Jewish Journal

Death, Einstein and hints of eternity

It was the anguish of a father who lost his young son to polio in 1950 that triggered the soulful journey that lies at the heart of Rabbi Naomi Levy’s new book, “Einstein and the Rabbi: Searching for the Soul.”

“His death has shattered the very structure of my existence,” the father wrote in a letter. “My very life has become an almost meaningless void — for all my dreams and aspirations were somehow associated with his future and his strivings.”

The grieving father, Rabbi Robert Marcus, was desperate for some form of consolation and meaning from his loss. He surely knew that any rabbi could console him with thoughts of the afterlife and of living memories. But he wasn’t writing to a man of God.

He was writing to Albert Einstein.

He wanted to hear how the world’s greatest scientist would respond to his despondent cries: “Am I to believe that my beautiful darling child — a blooming bud that turned its face to the sun and was cut down by an unrelenting storm — has been forever wedded into dust, that there was nothing within him which has defied the grave and transcended the power of death?”

Marcus was challenging the genius scientist about something Einstein had written that seemed to dismiss religious transcendence: “Any individual who should survive his physical death is beyond my comprehension … such notions are for the fears or absurd egoism of feeble souls.”

Einstein, then, was in a tight spot: How would he console the grieving rabbi without compromising his scientific integrity?

His enigmatic answer, which Levy discovered while doing research for a class, is what compelled her to write the book.

“Einstein’s exquisite words stopped me in my tracks,” she writes. “He was expressing everything I believed about our limited vision and about the oneness we have trouble seeing, but that we are all part of.”

The letter resonated so deeply that it triggered a three-year journey that involved, among many things, tracking down the heroic and tragic story of Rabbi Marcus’ life, the eventual discovery of his letter to Einstein and a few other surprises.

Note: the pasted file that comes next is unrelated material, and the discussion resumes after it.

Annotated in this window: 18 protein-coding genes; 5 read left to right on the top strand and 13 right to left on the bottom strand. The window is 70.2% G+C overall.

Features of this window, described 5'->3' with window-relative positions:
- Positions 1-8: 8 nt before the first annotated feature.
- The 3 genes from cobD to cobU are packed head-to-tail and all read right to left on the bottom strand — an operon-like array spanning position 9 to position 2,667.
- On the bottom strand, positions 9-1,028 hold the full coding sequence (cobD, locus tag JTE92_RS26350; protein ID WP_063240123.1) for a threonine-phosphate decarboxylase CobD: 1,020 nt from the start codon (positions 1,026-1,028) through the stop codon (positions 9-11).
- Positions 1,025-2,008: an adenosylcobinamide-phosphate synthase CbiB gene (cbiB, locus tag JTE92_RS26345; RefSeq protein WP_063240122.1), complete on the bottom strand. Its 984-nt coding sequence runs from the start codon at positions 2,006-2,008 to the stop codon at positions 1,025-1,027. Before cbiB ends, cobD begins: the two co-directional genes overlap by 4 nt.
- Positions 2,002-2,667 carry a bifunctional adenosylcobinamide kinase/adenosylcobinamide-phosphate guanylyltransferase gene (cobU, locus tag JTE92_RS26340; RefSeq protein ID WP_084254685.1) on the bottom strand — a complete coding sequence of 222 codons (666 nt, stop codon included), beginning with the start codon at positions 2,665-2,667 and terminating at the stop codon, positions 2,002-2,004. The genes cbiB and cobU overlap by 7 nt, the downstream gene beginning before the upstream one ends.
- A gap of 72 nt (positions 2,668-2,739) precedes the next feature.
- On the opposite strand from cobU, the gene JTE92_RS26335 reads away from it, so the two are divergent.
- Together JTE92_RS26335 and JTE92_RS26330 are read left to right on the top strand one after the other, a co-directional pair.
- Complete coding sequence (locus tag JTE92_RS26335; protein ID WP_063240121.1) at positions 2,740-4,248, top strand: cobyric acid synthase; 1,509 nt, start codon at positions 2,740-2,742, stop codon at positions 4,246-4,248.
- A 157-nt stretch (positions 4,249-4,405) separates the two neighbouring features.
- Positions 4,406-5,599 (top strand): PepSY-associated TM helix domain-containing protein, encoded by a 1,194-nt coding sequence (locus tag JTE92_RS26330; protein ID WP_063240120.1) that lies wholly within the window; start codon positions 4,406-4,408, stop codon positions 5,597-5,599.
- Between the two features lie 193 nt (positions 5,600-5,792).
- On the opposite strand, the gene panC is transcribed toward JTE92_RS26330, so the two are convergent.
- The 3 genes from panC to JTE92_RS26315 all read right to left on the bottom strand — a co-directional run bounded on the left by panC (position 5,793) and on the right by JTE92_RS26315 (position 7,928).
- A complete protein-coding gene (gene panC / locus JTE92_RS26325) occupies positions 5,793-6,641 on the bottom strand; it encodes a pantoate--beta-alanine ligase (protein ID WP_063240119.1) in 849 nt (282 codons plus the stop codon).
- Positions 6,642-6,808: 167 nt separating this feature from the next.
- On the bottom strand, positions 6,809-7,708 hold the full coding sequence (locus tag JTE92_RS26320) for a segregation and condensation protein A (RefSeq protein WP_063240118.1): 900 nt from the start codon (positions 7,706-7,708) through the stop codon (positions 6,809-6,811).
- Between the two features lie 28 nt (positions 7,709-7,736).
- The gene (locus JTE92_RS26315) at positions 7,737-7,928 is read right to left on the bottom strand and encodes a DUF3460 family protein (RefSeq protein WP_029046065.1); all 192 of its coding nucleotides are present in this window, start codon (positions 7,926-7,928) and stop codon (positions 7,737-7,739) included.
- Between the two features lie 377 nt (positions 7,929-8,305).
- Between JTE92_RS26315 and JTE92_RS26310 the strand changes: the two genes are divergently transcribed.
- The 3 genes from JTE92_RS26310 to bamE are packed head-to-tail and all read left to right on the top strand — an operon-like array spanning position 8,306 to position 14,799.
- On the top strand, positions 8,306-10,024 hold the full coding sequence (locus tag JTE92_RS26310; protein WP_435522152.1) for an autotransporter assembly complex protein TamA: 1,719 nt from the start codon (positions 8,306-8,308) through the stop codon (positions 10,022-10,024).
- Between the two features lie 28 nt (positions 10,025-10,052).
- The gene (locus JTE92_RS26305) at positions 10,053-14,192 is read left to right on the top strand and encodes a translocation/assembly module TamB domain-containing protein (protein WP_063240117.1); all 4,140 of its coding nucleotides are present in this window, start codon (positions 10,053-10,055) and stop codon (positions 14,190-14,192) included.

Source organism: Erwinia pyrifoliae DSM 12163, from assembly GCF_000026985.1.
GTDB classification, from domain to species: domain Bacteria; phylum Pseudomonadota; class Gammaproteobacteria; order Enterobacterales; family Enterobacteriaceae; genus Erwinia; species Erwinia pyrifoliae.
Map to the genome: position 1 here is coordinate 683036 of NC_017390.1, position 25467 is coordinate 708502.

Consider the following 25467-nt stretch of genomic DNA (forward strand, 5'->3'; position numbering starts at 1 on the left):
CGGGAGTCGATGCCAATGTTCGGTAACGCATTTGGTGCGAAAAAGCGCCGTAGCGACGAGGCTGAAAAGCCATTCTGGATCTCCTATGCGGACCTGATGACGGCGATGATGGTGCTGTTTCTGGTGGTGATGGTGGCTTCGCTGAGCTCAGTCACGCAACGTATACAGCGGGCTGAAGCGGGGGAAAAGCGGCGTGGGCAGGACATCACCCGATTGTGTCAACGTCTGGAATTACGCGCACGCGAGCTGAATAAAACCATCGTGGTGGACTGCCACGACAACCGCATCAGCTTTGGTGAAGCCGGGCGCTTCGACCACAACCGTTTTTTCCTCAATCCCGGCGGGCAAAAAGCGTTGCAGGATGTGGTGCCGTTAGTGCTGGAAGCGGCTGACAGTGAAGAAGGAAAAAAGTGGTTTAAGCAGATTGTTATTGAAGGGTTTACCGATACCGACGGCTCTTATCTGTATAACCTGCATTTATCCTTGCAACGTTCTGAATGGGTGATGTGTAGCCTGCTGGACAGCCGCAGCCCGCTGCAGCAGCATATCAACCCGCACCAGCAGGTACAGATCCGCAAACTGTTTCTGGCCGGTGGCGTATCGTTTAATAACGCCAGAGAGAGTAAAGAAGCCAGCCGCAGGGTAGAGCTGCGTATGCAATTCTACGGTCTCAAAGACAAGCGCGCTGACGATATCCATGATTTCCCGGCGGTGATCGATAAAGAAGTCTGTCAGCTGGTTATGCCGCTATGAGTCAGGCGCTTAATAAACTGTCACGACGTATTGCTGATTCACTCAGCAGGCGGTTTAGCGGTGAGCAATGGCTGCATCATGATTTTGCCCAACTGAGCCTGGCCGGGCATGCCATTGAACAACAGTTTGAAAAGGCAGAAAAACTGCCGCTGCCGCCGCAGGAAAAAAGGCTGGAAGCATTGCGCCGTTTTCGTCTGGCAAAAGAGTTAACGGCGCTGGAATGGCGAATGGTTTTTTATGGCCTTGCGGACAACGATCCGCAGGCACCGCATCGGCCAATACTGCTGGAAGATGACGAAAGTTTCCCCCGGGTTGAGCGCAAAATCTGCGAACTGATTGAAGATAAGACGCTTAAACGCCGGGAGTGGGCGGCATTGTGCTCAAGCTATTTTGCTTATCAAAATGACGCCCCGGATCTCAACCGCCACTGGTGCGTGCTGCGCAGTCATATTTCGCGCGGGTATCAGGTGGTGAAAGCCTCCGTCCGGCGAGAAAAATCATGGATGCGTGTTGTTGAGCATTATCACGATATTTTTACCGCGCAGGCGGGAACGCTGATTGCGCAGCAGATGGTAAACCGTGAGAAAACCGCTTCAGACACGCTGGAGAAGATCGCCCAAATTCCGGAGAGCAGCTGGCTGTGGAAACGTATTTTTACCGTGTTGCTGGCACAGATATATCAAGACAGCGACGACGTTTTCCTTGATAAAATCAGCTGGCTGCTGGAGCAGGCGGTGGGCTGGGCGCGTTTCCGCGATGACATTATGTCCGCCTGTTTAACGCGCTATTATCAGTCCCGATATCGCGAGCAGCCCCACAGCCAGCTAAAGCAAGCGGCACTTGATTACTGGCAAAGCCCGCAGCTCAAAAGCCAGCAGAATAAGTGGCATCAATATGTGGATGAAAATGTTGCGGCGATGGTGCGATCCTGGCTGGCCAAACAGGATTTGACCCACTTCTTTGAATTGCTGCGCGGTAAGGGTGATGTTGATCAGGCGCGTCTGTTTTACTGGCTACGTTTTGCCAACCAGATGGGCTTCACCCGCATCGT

The book evolves as a sort of spiritual adventure to ferret out the meaning of Einstein’s message and connect it to how our souls can elevate and enrich our everyday lives.

But it is Einstein’s response that especially illuminates the book. The book evolves as a sort of spiritual adventure to ferret out the meaning of Einstein’s message and connect it to how our souls can elevate and enrich our everyday lives.

The letter itself is brief — 78 words. Levy writes that she meditated on it “every day for three years.” (I meditated on it myself a few months ago when I had a chance to review the manuscript.)

So, what did Time magazine’s Person of the Century have to say to a rabbi devastated by the loss of his son? I won’t give it all away, but I can say that his answer is a kind of midrash on the gaps in our consciousness.

It is an “optical delusion,” Einstein writes, to experience ourselves as something separate from the universe, as “separate from the rest.” Freeing ourselves from this delusion is “the one issue of true religion,” and trying to overcome the delusion is the way to reach the “attainable measure of peace of mind.”

An attainable measure? An optical delusion? The one issue of true religion? Those are not the words one usually hears at a shivah, but they are the words that planted themselves in Levy’s consciousness.

Einstein used rational words to express a soulful message about our cosmic interconnection. In doing so, he made science caress religion. He validated Levy’s tapestry of human connectivity which unfolds throughout her book.

Of the many stories that comprise this tapestry, the most personal is how Levy deals with the death of her father. As she chronicles this painful chapter, she sets up the spiritual thrust of the book —  “sensing the pulsating rhythm in all things … being attuned to mystery … embracing life’s magic instead of needing to control it all the time.”

This mysterious magic lies in our souls.

Throughout the book, Levy displays a gift for challenging us and empowering us at the same time. She challenges us to access the divine power of our souls to improve our lives, and she empowers us through the simple magic of human stories.

More than anything, Levy wants us to remember that, through our souls, we all are connected for eternity in God’s universe.

“I can see hints of eternity now that I had no access to then,” she writes near the end.

The little boy whose tragic death in 1950 led to a soul-stirring book in 2017 is a poignant hint of this eternity.


David Suissa is president of TRIBE Media Corp./Jewish Journal and can be reached at davids@jewishjournal.com.